An ad created by anti-abortion group Emily's Voice has been found to breach broadcasting law by Australia's telecommunications watchdog.
The advertisement was broadcast by Network Ten last September and followed tradie and father Gavin, who encouraged viewers to participate in the Emily's Voice campaign Not Born Yet.
At the end of the advertisement Gavin, his wife and their seven children hold up ultrasound pictures of a fetus.
The Australian Communications and Media Authority ruled the advertisement was a "political matter" which sought to influence people's personal choices, as the content suggested "expecting parents should continue with pregnancy".
Advertisements for political issues must contain information about who authorised the ad, and the name of every person who speaks during it. The Emily's Voice advertisement contained neither.
"[Emily's Voice] encourages Australian citizens to ‘vote for political candidates who value the unborn’," the authority said.
After a public backlash about the campaign – which included stories from other fathers and women who said they regretted their abortion – Emily's Voice chief executive Paul O'Rourke made a statement via the group's blog in which he compared abortion to abuse, drink driving and dancing naked in the street.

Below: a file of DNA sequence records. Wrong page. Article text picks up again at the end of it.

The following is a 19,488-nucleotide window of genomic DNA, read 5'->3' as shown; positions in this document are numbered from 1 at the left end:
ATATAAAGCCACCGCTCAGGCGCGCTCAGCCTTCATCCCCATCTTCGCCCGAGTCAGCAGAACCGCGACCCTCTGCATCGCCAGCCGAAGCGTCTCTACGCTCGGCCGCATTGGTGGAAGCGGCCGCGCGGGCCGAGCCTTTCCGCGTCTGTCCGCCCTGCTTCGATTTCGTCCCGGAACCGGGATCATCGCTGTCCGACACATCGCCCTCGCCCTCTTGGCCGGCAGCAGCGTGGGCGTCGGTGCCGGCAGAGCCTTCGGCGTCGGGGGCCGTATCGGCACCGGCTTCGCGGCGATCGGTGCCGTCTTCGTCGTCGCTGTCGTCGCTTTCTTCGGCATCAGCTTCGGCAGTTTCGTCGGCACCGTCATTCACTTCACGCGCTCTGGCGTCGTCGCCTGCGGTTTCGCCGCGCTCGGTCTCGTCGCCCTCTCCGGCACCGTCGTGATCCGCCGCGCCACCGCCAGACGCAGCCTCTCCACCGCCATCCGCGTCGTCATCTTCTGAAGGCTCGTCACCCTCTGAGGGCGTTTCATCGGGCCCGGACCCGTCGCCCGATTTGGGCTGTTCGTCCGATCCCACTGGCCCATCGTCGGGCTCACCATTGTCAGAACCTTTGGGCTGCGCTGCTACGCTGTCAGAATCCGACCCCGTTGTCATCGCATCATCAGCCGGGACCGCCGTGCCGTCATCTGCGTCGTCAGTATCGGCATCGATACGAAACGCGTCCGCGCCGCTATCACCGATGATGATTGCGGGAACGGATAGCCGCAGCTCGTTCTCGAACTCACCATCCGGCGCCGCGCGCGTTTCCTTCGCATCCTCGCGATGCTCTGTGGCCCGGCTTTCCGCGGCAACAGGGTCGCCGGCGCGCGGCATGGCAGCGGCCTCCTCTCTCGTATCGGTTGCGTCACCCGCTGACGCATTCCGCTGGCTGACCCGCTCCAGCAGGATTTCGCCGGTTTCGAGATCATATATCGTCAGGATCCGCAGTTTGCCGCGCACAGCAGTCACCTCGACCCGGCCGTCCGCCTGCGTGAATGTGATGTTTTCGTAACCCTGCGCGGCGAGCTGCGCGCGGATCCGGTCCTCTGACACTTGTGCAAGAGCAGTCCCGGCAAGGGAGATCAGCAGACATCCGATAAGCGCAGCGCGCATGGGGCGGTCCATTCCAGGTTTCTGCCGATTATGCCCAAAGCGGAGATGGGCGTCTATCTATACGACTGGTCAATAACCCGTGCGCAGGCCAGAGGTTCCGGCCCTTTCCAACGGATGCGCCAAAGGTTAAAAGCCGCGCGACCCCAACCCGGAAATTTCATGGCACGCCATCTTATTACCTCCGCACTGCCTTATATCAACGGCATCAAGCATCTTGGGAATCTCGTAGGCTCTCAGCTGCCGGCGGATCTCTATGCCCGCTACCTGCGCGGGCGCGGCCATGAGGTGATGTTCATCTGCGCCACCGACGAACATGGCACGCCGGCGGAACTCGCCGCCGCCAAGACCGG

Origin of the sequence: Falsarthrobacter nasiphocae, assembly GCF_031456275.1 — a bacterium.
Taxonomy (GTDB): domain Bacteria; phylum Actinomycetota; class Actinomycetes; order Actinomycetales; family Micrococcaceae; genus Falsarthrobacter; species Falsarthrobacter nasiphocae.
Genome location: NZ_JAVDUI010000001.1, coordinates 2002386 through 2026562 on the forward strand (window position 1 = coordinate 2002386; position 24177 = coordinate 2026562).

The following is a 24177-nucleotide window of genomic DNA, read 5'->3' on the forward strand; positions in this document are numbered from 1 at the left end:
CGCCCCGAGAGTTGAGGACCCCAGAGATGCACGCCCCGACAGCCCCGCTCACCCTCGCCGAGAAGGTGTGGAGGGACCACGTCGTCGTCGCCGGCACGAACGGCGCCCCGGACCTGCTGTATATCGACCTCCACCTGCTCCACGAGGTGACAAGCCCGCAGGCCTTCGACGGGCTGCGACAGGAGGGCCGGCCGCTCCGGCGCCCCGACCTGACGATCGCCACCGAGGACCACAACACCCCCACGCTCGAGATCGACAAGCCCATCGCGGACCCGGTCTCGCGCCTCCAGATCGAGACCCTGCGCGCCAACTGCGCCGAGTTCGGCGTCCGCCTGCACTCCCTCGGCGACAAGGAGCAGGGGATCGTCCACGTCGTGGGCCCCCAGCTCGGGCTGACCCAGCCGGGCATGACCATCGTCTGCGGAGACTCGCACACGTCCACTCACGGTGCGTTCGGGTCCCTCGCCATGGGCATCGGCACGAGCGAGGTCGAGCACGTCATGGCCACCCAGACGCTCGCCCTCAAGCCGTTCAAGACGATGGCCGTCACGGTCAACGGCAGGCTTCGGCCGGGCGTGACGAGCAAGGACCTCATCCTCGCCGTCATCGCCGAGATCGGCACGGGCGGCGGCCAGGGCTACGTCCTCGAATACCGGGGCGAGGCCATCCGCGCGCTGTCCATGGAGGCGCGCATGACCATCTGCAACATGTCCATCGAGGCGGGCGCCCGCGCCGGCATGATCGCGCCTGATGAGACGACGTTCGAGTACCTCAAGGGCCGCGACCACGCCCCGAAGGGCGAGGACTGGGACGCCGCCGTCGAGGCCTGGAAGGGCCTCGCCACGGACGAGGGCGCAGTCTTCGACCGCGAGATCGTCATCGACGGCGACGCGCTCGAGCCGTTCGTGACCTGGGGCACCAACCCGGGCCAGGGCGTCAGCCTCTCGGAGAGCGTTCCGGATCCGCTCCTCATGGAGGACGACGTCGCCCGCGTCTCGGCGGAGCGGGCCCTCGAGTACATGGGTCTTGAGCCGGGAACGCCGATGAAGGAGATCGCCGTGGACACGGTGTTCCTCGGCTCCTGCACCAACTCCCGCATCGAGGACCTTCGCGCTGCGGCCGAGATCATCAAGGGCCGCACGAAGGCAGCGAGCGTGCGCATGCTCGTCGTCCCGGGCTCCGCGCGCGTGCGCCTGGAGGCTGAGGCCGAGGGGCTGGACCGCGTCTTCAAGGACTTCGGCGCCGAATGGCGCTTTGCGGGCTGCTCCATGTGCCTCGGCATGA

"We tell women, and men, all the time what they can and cannot do with their bodies.
"You can drink yourself to a stupor, but not drive a vehicle in such a condition; get angry, but not abuse others; smoke yourself to death, but not at the kids’ school, your workplace (even the pub and brothel); dance naked around your house, but not in the main street of town."
The group celebrated recently when bills in Queensland to decriminalise abortion were withdrawn from parliament.
Gina Rushton is a breaking news reporter for BuzzFeed News and is based in Sydney.
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